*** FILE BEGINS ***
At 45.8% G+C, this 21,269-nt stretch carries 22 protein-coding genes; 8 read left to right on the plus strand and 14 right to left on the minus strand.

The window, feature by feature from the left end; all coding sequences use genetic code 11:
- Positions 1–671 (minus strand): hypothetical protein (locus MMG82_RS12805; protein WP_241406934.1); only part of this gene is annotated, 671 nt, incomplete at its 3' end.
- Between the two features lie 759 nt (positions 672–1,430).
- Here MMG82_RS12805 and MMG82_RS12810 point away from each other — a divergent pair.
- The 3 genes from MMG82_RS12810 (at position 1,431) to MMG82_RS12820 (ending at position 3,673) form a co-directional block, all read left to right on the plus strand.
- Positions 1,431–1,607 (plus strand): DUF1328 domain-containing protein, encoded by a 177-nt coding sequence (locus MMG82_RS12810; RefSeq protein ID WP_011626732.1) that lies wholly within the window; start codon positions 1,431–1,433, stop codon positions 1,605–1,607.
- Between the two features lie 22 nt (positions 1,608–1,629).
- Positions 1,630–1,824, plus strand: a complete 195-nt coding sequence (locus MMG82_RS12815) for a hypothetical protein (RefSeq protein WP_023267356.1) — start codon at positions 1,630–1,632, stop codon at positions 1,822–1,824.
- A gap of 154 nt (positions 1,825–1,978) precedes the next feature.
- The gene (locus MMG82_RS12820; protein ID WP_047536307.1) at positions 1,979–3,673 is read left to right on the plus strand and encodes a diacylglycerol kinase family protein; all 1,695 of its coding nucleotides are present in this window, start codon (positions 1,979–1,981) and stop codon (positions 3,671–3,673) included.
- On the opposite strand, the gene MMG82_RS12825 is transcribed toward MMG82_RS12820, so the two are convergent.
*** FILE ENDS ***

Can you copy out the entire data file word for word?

At 45.8% G+C, this 21,269-nt stretch carries 22 protein-coding genes; 8 read left to right on the plus strand and 14 right to left on the minus strand.

The window, feature by feature from the left end; all coding sequences use genetic code 11:
- Positions 1–671 (minus strand): hypothetical protein (locus MMG82_RS12805; protein WP_241406934.1); only part of this gene is annotated, 671 nt, incomplete at its 3' end.
- Between the two features lie 759 nt (positions 672–1,430).
- Here MMG82_RS12805 and MMG82_RS12810 point away from each other — a divergent pair.
- The 3 genes from MMG82_RS12810 (at position 1,431) to MMG82_RS12820 (ending at position 3,673) form a co-directional block, all read left to right on the plus strand.
- Positions 1,431–1,607 (plus strand): DUF1328 domain-containing protein, encoded by a 177-nt coding sequence (locus MMG82_RS12810; RefSeq protein ID WP_011626732.1) that lies wholly within the window; start codon positions 1,431–1,433, stop codon positions 1,605–1,607.
- Between the two features lie 22 nt (positions 1,608–1,629).
- Positions 1,630–1,824, plus strand: a complete 195-nt coding sequence (locus MMG82_RS12815) for a hypothetical protein (RefSeq protein WP_023267356.1) — start codon at positions 1,630–1,632, stop codon at positions 1,822–1,824.
- A gap of 154 nt (positions 1,825–1,978) precedes the next feature.
- The gene (locus MMG82_RS12820; protein ID WP_047536307.1) at positions 1,979–3,673 is read left to right on the plus strand and encodes a diacylglycerol kinase family protein; all 1,695 of its coding nucleotides are present in this window, start codon (positions 1,979–1,981) and stop codon (positions 3,671–3,673) included.
- On the opposite strand, the gene MMG82_RS12825 is transcribed toward MMG82_RS12820, so the two are convergent.